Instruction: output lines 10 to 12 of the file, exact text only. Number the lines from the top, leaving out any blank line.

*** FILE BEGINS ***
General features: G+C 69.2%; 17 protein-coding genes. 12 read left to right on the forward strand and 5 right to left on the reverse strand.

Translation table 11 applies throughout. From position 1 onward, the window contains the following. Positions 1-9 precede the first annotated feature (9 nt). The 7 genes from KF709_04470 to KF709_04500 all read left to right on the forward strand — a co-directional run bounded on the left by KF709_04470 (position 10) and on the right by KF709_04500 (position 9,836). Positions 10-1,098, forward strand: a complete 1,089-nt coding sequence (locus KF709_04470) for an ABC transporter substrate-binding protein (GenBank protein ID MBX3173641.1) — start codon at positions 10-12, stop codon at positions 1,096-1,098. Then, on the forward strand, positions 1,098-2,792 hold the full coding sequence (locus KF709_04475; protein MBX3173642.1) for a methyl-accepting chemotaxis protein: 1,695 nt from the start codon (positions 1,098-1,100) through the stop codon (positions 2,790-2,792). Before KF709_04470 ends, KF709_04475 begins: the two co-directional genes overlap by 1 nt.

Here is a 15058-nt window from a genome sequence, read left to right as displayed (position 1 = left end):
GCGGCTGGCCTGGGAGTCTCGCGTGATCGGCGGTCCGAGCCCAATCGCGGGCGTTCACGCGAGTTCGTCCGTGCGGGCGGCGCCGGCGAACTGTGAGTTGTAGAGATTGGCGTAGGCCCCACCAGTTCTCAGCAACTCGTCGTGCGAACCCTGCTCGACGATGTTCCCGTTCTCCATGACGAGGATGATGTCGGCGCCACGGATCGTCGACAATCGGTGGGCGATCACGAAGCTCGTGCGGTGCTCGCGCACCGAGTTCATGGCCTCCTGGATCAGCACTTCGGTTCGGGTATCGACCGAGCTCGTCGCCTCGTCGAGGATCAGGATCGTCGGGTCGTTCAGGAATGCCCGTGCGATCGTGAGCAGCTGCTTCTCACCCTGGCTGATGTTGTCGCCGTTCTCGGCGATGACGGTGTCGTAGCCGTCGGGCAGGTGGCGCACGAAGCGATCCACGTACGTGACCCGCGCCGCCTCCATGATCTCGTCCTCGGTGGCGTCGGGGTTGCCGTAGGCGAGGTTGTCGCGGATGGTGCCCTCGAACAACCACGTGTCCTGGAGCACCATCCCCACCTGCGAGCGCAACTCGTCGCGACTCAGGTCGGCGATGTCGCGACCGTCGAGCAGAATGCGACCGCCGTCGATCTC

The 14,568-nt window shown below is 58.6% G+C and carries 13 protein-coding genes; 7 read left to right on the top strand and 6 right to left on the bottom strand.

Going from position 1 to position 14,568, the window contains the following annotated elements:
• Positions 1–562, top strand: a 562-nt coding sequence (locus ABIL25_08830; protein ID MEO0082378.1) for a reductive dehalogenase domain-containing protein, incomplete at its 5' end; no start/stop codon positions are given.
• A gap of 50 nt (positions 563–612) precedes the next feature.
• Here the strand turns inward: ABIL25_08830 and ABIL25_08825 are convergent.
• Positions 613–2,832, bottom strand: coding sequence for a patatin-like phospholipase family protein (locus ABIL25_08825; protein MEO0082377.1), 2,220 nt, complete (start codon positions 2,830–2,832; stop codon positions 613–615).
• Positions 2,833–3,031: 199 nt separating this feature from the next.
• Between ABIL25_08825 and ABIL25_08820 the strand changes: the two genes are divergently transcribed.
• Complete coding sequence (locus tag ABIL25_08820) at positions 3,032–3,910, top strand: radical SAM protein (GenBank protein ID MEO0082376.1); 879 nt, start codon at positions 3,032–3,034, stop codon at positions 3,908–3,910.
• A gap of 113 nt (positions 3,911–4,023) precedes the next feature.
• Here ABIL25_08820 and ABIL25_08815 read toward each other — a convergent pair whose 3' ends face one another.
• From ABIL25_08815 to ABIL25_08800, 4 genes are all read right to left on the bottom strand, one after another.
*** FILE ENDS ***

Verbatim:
• Positions 613–2,832, bottom strand: coding sequence for a patatin-like phospholipase family protein (locus ABIL25_08825; protein MEO0082377.1), 2,220 nt, complete (start codon positions 2,830–2,832; stop codon positions 613–615).
• Positions 2,833–3,031: 199 nt separating this feature from the next.
• Between ABIL25_08825 and ABIL25_08820 the strand changes: the two genes are divergently transcribed.